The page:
Amazon recently announced 49IN HDR TV support. Many 49IN HDR TV movies are available through Amazon Prime Video and its original series, including Jack Ryan (in Dolby Vision), Man in the High Castle, Transparent, Mozart in the Jungle, and The Marvelous Mrs. Maisel. Most, if not all, of Amazon’s original programming, will likely soon be offered in 49IN HDR TV.

Amazon initially only reinforced 49IN HDR TV10, but in June 2016, the corporation added support for Dolby Vision. At the time, the company said more titles would be available in 49IN HDR TV10, with a subset available in Dolby Vision, but added more than 100 hours of 49IN HDR TV content in both formats by the end of 2016. In December 2017. Amazon trusted more than 100 reputations in 49IN HDR TV10, including systems like a giant tower and symbols on high transport. The company intended to include other names in the 49IN HDR TV10.


Along with the Apple TV 4K launch in 2017. The iTunes Store was updated to offer movies and shows in 49IN HDR TV. 49IN HDR TV10 and Dolby Vision titles are obtainable, with icon marking films that use a particular format.

A bonus for those entrenched in the Apple ecosystem is that eligible titles you own are automatically upgraded to the 49IN HDR TV version. So you don’t have to buy a movie or TV show twice. If you are an Apple fan and just bought a new 4K 49IN HDR TV and Apple 4K TV, this could be a great way to enjoy it without spending more money.

Google Play Movies & TV

Unlike Apple’s present, Dolby Vision was not at the beginning, although Google Chromecast Ultra supports the technology. The Google Play also added 49IN HDR TV cinemas and TV displays in 2017. Google has promised Dolby Vision, but only 49IN HDR TV10 is available.

Google has previously worked with companies such as Sony Pictures and Warner Bros, so movies and TV shows will follow. Unfortunately, Google’s interface is not as advanced as Apple’s, and there is no sign or standard of films and TV shows in 49IN HDR TV, so you have to do some research.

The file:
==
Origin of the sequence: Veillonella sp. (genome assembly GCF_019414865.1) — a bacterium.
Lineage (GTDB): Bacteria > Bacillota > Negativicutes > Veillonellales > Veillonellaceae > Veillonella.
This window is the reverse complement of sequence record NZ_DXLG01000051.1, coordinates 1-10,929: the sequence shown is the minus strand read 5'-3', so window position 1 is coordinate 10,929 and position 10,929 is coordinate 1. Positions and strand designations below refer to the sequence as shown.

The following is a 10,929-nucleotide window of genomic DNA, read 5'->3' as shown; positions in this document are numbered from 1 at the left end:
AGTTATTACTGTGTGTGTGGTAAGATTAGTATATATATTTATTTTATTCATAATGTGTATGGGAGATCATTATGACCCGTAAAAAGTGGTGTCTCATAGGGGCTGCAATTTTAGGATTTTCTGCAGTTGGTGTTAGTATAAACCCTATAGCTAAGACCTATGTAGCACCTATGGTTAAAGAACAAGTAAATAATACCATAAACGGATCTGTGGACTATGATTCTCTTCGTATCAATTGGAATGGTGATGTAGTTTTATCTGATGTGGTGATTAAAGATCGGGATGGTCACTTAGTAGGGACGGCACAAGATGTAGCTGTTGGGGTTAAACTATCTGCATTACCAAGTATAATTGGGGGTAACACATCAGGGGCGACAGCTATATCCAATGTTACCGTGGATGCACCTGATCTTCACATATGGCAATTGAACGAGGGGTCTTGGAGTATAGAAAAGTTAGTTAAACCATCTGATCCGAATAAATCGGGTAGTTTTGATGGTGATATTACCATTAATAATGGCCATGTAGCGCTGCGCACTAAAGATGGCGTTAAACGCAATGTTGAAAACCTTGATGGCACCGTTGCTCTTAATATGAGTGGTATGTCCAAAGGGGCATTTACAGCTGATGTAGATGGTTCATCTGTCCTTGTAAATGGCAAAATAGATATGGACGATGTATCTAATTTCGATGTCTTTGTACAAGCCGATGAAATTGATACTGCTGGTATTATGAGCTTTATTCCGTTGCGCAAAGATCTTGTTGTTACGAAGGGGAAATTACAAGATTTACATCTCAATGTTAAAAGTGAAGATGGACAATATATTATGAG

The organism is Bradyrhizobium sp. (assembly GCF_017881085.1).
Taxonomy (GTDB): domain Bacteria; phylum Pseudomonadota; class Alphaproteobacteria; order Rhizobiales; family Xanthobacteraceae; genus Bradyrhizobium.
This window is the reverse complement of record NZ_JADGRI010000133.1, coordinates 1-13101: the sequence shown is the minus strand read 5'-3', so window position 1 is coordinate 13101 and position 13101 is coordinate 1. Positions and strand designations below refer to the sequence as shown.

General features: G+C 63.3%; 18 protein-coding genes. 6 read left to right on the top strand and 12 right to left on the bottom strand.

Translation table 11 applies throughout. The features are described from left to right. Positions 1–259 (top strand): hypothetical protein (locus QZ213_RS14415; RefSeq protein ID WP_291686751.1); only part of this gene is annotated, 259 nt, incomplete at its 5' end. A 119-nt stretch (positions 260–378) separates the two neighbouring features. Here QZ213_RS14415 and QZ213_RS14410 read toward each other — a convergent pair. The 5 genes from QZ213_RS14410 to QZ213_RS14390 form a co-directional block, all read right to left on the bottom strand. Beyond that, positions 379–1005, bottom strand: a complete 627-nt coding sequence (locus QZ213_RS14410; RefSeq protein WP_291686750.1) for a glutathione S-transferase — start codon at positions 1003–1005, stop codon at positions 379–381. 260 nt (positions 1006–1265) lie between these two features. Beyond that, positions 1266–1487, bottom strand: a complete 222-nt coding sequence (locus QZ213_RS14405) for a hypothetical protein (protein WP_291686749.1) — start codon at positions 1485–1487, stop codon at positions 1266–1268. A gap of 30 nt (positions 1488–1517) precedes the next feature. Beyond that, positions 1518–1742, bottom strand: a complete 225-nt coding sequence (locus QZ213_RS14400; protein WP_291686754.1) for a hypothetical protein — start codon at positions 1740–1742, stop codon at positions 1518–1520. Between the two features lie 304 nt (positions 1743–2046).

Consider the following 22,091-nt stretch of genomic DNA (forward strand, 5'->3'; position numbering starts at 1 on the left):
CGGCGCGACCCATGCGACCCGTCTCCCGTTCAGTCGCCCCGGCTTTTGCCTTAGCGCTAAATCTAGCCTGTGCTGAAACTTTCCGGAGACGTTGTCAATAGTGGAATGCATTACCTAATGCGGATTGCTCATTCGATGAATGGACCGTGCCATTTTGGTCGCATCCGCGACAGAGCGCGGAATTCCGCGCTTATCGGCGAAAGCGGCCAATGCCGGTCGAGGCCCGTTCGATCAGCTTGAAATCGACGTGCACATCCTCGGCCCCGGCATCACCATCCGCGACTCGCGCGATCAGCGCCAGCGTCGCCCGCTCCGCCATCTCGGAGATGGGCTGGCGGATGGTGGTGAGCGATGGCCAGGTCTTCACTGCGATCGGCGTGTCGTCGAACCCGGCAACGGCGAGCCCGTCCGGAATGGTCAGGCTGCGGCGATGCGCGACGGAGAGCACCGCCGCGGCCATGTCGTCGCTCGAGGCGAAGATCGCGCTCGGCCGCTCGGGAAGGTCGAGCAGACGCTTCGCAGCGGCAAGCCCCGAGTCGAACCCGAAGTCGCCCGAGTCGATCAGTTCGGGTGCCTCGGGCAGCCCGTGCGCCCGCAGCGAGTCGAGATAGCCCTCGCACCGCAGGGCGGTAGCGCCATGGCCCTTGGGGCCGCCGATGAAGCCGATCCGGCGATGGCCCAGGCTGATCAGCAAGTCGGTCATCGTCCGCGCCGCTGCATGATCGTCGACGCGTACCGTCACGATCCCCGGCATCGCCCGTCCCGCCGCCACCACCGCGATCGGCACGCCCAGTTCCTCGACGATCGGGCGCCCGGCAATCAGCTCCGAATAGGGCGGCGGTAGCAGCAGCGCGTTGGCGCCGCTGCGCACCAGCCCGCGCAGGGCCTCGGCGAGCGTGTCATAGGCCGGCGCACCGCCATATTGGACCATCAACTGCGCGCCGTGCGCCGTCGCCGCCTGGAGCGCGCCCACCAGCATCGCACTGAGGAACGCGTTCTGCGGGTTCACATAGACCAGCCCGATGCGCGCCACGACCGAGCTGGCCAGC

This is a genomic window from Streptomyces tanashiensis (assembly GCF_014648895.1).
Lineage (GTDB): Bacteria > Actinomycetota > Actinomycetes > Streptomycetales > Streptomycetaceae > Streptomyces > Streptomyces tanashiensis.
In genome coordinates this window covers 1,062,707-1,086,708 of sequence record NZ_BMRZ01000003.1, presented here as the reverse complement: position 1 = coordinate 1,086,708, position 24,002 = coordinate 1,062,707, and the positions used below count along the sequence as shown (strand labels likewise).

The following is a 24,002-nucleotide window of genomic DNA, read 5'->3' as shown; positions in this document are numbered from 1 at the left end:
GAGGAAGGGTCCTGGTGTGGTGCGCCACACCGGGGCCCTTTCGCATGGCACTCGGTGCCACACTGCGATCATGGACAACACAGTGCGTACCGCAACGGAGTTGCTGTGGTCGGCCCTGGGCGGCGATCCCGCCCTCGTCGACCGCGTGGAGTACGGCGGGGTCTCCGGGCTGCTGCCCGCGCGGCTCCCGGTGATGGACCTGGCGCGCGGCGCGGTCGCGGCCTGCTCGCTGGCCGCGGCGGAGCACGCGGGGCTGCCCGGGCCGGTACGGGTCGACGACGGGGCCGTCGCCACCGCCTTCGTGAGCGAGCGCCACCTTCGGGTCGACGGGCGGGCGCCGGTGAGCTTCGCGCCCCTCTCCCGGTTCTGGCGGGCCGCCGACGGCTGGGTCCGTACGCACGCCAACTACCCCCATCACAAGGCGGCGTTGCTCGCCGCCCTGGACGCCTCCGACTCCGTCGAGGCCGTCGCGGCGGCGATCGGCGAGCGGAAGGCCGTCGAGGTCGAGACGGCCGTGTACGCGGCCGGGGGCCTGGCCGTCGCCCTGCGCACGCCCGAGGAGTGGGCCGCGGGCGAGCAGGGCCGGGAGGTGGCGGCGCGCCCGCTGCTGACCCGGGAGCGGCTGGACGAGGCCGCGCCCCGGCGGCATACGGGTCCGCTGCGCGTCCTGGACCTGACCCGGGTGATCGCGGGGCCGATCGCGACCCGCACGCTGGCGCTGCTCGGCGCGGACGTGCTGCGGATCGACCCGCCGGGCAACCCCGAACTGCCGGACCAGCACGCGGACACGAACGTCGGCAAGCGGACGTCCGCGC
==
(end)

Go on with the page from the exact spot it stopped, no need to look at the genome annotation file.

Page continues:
As one of the first 4K programming providers, Vudu also offers 49IN HDR TV support. The facility has one of the largest libraries of 4K movies and TV shows available to rent or buy. With 49IN HDR TV surround sound and Dolby Atmos.

Vudu’s [49IN HDR TV] offerings were only available in Dolby Vision for a time. In November 2017, the company announced full 49IN HDR TV10 support, making its library of [49IN HDR TV] titles available on a much more comprehensive range of devices.

Fandango Now

Like Vudu, FandangoNow’s 49IN HDR TV pictures and TV shows library is available in [49IN HDR TV]10. Like Vudu, FandangoNow has movies and TV shows to rent or buy in 4K, and some are also available in [49IN HDR TV]. FandangoNow is also helpful for owners of [49IN HDR TV] as it lists all the movies available in 49IN HDR TV on a specially dedicated section of its website.


It doesn’t take much in common with the services above, but YouTube does stream in [49IN HDR TV]Like Google Play Pictures & TV, YouTube currently only cares about streaming in [49IN HDR TV]10. However, Google hasn’t said much about YouTube’s compatibility with Dolby Vision.

In terms of content, many videos show off the power of [49IN HDR TV]. There’s even a particular [49IN HDR TV] channel. It’s great to watch on your TV, and we’re sure there will be more content in the future. For now, it’s mostly a fun novelty.

And video games?

While most guides focus on the passive viewing experience for [49IN HDR TV], game controls are a big part. With the PlayStation 4 Pro, Xbox One S and Xbox One X, Sony and Microsoft have set their standards in[ 49IN HDR TV] glory, although getting all the benefits you expect can be challenging.